Joe Parry says: In Intelligence Infographics ” a good sketch is better than a long speech”.
How should we communicate the results of our analysis to decision-makers? How to visualize key information for decision makers? The talk of Joe Parry argued that visualisations and infographics play a very important role, not only for analytical processes of data analysts, but also for explaining the analytical results to decision-makers at the highest of levels.
Some care must be taken to avoid various common pitfalls when designing such visuals: the talk will cover bad examples as well as good in order to uncover design guidelines and practical advice for those wishing to pursue a more visual approach.
in that sense, Joe Parry initiated his keynote that these visualization tools are specially important for law enforcement and National Security. In that sense he recalled an old saying ” a good sketch is better than a long speech”.
What is visualitation? asked Parry to the conferencists. Well , a good visualitation does not consist in just good pictures.
About graphs and numbers, Parry said that the use of interactive data and vissualy representation of data is used to amplify cognition. Parry briefly described how a good visualization helps in the Intel analysis. Described some common pitfalls in data visualization. he recommend the reading of the book written by Westell, Duncan and Weeks on visualization in Intel analyIntel analysissis.
Parry also described a model of intelligence analyzing processes. The final product of such analysis is a report.
In the reports, he does not recommend the use of colours to describe the visual variables. He recommend the use of Kinley Visual variables.
To start the visualization of the Analysis in its low phase, Parry mentioned the visualization of pattern of life, but said this is a analytical tool, not a decission tool. He also said that this analysis must be simplified, not use numbers.
During his keynote speech, Joe Parry showed a photograph of former President George Bush looking a wall full of sketches with the networks and interrelations of all individual terrorists participants in the attacks of September 9/11. It was a very confusing material, President Bush was looking at in this photo. Not the best intelligence visualization report. President Bush was not looking in the photo at a screen with the three followings ingredients that are important in any report: geovisualization, timeline visualization and network visualization.
Parry said, that if only using that photo, it was impossible for former President Bush tot ake any intelligence decission, because there is no report, but only information.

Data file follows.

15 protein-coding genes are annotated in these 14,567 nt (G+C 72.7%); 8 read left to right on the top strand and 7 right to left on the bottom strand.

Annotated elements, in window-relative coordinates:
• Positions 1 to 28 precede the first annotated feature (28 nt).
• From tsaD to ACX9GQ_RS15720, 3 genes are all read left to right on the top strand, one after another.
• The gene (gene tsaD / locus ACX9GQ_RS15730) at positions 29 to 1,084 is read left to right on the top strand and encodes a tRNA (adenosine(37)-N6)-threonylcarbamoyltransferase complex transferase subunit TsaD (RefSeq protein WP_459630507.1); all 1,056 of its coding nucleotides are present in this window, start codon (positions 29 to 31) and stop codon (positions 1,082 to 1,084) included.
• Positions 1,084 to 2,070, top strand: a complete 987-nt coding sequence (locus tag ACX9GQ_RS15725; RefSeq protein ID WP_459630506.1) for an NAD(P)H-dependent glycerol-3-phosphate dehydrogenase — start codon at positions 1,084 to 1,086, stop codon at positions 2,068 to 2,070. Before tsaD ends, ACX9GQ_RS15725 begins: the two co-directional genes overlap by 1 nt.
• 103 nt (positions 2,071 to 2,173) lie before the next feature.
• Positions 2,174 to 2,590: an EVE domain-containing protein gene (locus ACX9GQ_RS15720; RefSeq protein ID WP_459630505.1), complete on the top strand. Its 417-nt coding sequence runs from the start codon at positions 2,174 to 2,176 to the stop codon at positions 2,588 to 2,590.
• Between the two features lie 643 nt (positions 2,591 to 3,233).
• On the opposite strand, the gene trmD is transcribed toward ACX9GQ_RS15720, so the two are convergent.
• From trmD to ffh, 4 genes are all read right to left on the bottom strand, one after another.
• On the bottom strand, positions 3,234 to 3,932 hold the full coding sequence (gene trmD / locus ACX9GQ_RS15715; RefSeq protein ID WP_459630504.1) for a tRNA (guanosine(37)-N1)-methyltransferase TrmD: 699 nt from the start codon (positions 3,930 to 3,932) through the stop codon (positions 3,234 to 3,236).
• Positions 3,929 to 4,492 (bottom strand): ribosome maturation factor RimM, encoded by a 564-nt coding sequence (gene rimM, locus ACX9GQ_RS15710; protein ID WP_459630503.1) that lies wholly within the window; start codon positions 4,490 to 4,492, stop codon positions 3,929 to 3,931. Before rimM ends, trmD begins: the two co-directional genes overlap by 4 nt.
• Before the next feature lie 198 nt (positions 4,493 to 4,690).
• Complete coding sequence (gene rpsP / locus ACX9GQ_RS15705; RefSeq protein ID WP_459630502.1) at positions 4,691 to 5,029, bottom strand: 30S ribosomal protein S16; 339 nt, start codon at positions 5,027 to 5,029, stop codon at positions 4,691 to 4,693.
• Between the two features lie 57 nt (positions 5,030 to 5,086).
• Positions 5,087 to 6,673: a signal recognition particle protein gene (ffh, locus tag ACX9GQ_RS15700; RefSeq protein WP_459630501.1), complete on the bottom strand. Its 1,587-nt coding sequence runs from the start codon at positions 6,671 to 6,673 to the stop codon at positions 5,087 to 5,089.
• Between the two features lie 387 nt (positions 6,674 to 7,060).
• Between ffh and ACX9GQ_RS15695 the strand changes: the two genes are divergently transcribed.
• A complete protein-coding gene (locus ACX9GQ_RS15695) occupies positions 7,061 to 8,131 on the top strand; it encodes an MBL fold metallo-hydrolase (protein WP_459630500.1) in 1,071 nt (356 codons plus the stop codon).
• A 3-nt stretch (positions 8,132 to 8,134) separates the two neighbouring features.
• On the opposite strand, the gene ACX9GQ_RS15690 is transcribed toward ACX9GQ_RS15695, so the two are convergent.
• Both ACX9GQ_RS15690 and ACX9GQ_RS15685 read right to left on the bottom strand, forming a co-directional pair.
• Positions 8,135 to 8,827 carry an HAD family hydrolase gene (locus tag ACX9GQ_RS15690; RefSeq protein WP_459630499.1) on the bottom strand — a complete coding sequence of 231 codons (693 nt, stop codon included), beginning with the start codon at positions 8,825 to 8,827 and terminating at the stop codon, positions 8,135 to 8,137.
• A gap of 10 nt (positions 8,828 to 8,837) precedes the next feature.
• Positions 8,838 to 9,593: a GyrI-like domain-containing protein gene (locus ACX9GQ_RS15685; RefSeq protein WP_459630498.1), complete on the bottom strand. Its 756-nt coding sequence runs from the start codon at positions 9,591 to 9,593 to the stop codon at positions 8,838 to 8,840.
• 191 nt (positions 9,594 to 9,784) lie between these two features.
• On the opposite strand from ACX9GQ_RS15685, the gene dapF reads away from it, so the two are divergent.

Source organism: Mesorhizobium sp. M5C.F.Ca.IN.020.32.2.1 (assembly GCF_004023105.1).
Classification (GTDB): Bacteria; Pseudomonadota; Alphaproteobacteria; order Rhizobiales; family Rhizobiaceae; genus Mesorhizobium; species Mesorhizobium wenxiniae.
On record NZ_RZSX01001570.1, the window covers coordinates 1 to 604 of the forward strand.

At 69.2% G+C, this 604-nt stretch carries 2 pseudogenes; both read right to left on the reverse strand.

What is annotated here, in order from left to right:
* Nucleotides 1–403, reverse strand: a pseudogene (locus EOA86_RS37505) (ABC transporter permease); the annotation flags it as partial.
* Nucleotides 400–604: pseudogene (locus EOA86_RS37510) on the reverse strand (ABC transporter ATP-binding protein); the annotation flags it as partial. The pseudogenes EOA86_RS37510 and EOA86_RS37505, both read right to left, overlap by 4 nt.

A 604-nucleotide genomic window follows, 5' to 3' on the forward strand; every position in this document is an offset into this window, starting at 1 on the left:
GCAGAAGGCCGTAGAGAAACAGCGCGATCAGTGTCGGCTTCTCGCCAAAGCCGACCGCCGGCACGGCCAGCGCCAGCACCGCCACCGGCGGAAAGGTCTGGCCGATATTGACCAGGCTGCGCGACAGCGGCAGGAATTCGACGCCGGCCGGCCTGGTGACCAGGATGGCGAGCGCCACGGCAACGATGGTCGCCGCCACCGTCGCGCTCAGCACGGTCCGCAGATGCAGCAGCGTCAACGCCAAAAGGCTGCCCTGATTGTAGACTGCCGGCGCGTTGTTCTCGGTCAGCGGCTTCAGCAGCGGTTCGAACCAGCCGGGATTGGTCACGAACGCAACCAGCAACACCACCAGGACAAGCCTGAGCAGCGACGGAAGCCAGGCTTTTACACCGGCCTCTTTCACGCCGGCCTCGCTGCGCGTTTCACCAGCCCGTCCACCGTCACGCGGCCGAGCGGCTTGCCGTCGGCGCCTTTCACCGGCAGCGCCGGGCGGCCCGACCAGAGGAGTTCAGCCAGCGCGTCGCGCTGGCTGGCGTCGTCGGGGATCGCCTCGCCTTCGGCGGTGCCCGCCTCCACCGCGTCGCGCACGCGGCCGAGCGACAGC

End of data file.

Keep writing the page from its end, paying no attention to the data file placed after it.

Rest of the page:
In things not to do, Joe Parry also told participants that it is no good to put pies in the reports, neither 3D presentations. The intelligence reports for decission makers must avoid the use of colour since there is often a color blind among the public. He recommends not to use labels, simplicity instead of complexity, no use of black backgrounds, no use of pie charts, not use of misleading scales.
Joe Parry showed enthusiasm while talking about the infographics reports of the New York Times NYT. He said the NYT infographics show all needed info to understand what is happening.
Summarizing, Parry described some of what he called as ” design guidelines” for any Intel report, like first an overview, always aim for clarity, show context, show how the situation has changed, make comparison easy, all visual elements must be backed by data, and that the report should be so clear and convincing that the decission makers will act backed by the report.
To know more about the subject, Joe Parry from Cambridge Intelligence mentioned some sites that can be of interest like:
infosthetics.com (slow uploading, be patient..)
Finally, Joe Parry ended his keynote speech saying to all participants: “Back Up everything you say!”
Joe Parry´s email address is email@example.com
His twitter is @parry_joe
Phone nr: 07973 787 233
His address is:
The Entrepreneurship Centre
3 Charles Babbage Road
Cambridge CB 3 OGT
Joe Parry has worked on visualization and graphics systems for intelligence work for the last thirteen years.
During that time he has done software development, design, systems architecture and more experimental
research projects. He has worked with the intelligence communities of the UK, US and other countries. His
recent professional interests include social network analysis and web-based visualisation systems. This year he started his own software company which is producing what he hopes will be part of a new wave of
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